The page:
Environmental and socio-economic impacts of large dams on men and women
Kugonza, Robert Akiiki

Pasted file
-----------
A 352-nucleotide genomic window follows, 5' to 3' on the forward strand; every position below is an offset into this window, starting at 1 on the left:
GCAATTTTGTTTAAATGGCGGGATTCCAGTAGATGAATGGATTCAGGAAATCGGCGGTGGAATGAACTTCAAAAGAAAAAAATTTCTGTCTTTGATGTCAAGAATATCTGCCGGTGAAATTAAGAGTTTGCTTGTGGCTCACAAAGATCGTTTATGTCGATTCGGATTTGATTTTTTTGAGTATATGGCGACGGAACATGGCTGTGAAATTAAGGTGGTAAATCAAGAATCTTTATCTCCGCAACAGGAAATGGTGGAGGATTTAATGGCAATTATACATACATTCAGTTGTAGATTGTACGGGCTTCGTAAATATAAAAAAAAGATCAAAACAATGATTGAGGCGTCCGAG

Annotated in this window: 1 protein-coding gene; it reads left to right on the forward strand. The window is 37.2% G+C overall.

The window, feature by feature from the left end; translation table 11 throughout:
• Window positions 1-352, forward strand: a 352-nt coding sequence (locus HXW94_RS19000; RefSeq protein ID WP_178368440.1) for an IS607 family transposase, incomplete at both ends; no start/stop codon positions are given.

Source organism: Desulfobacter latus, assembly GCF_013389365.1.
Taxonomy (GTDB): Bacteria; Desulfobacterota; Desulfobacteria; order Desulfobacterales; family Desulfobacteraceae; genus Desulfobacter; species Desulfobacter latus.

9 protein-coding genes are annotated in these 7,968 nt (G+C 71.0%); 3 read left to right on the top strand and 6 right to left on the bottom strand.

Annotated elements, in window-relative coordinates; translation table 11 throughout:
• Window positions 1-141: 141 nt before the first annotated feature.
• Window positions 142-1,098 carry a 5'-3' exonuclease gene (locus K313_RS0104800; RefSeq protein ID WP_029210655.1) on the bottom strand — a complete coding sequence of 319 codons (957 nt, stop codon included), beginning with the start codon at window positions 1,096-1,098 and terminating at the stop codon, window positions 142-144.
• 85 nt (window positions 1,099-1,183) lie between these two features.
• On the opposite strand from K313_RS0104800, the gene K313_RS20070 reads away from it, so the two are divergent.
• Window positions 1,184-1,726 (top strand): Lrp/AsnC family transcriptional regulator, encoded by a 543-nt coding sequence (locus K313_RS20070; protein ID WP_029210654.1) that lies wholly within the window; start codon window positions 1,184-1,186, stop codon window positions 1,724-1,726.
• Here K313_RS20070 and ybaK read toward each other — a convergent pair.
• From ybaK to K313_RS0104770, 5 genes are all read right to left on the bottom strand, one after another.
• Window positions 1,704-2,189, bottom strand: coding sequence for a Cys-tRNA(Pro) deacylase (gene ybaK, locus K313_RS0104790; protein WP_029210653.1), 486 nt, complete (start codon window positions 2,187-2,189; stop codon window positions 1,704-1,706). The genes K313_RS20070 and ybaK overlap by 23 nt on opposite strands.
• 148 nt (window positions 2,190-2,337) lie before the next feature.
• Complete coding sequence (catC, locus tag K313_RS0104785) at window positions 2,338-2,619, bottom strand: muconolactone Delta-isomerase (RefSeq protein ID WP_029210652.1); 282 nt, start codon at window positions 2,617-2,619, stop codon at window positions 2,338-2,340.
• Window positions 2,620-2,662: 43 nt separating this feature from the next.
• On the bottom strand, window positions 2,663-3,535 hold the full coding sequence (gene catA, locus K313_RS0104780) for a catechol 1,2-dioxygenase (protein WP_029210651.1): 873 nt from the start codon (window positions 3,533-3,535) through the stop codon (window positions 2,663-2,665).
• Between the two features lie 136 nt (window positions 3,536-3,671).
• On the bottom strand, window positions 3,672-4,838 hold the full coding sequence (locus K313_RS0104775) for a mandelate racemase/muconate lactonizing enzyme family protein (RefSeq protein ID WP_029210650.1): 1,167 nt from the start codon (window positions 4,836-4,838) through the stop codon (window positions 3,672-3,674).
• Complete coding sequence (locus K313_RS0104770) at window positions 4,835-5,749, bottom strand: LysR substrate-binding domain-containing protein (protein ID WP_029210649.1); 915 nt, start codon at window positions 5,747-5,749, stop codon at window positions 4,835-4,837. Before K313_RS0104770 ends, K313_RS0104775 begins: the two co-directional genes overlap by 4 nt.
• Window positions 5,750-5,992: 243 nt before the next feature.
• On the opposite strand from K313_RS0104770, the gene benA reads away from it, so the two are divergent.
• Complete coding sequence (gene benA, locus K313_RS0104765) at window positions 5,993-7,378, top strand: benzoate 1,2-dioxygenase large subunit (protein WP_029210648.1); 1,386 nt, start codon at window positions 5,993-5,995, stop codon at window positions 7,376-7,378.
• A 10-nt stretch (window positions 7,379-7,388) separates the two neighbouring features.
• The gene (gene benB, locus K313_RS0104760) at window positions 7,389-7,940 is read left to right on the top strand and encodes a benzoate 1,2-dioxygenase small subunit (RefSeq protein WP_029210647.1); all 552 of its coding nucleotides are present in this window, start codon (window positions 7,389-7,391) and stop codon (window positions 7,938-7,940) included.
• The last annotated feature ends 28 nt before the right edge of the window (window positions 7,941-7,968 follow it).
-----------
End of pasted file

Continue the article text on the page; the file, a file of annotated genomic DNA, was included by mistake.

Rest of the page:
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This study focused on establishing the socio-economic and environmental impacts of Bujagali Hydropower project on local men and women living around the dam before and after its establishment. The specific objectives were 1) To assess the socio-economic impact of the construction of Bujagali hydro power dam on local livelihoods of men and women 2) To assess the environmental impacts of the dam on men and women. The study used a case study design and the mixed methods approach (quantitative and qualitative) for data collection between July and September 2017. Quantitative methods involved use of survey method and questionnaire tool conducted on 120 people (60 males and 60 female), while qualitative methods used were (6-8) participants of men and women separately. Quantitative data was analyzed using SPSS 16.0, while qualitative data analysis followed the use of interpretative thematic analysis. Findings show that the socio-economic impacts include; loss of gainful employments due disappearance of the falls under water, loss of Bujagali shrine an important Basoga cultural and traditional religious site, displacement, cracking of the houses, Domestic and Gender Based Violence among others. These destroyed the social structure of communities and have had different impacts on men and women and the families, to the extent that many instead of being beneficiaries of Bujagali dam, they have ended up being victims and refugees of the dam, where women have suffered more than men. Men also benefitted more than women did. The environmental impacts were found to include, submergence of the falls, loss of fertile farm lands, air pollution, noise pollution, clearance of the riverine forests and vegetation among others. The brutality of environmental impacts resulting from the dam also fell more on women who now walk too long and risky distances in search of water and firewood resources, exposing them to rape and defilement, endangering both their lives and demeaning their dignity. This study contributes to bring to the attention of large infrastructure developers, the need to gender sensitivity in designing of such projects like Bujagali dam, if gender disparity impacts of such projects are to be minimized and gender balance achieved. I conclude that; Bujagali dam benefitted men more than it benefited women especially considering that more men than women were employed in the dam construction work. In addition, much of the property compensations also accrued to men than women while also, men and women were impacted differently by the dam, where women were more affected than their men counterparts. For example, women and girl children in the Naminya resettlement suffered gender violence and sexual abuse while on long journeys to collect firewood and water and poor soils with low productivity which men did not equally suffer I recommend that efforts should be made to integrate the gender perspective to development projects impacts like dams. This will enable both men and women to be intentionally targeted to be involved in, and benefit from dam development projects, but also their needs and constraints identified and addressed.